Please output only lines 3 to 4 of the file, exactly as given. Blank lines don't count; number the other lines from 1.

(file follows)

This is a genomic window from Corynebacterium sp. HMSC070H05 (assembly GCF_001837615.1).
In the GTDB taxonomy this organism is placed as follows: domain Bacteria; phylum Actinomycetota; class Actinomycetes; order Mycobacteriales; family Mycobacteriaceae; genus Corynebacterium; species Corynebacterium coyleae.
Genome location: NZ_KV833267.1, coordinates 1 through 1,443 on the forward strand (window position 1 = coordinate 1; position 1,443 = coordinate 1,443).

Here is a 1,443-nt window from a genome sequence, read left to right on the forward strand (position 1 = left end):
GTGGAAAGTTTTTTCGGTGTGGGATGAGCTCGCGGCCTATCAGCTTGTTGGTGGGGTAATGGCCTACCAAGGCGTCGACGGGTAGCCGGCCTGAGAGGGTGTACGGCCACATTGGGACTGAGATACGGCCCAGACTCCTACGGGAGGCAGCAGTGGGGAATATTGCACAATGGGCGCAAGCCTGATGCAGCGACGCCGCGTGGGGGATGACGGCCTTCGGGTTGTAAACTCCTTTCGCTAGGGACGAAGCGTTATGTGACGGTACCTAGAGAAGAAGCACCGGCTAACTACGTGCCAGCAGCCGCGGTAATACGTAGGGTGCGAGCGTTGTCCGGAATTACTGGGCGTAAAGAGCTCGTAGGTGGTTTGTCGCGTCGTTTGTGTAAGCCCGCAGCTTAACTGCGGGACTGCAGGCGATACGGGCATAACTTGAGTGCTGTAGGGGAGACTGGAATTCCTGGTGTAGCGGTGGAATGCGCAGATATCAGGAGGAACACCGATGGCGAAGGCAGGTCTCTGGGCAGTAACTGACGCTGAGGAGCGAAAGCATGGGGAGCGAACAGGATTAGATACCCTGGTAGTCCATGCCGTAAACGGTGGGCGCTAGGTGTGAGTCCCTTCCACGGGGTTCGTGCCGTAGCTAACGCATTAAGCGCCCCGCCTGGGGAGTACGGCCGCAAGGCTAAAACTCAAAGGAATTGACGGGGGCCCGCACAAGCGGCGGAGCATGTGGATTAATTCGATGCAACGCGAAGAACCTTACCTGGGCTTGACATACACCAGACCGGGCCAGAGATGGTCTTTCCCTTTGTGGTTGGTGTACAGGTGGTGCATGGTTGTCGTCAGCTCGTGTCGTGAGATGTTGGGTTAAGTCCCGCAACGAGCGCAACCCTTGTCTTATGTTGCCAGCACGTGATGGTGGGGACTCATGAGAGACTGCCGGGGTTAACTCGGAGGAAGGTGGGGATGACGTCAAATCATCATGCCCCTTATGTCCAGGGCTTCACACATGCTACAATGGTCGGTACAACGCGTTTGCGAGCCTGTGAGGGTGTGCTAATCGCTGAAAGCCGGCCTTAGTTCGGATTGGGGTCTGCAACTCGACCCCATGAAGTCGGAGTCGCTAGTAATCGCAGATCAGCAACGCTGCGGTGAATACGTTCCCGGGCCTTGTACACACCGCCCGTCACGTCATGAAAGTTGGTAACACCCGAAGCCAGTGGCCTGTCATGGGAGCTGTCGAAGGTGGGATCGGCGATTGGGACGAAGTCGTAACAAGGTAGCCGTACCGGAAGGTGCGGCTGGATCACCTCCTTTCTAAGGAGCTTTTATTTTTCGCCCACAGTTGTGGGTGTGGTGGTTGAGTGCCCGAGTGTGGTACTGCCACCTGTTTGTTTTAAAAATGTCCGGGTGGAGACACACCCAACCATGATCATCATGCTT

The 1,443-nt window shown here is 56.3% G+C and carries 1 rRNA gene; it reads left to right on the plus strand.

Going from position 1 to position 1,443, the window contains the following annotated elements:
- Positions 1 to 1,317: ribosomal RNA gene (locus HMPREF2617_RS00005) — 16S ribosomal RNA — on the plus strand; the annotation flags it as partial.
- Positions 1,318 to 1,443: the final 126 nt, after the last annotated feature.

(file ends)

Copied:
Genome location: NZ_KV833267.1, coordinates 1 through 1,443 on the forward strand (window position 1 = coordinate 1; position 1,443 = coordinate 1,443).

Here is a 1,443-nt window from a genome sequence, read left to right on the forward strand (position 1 = left end):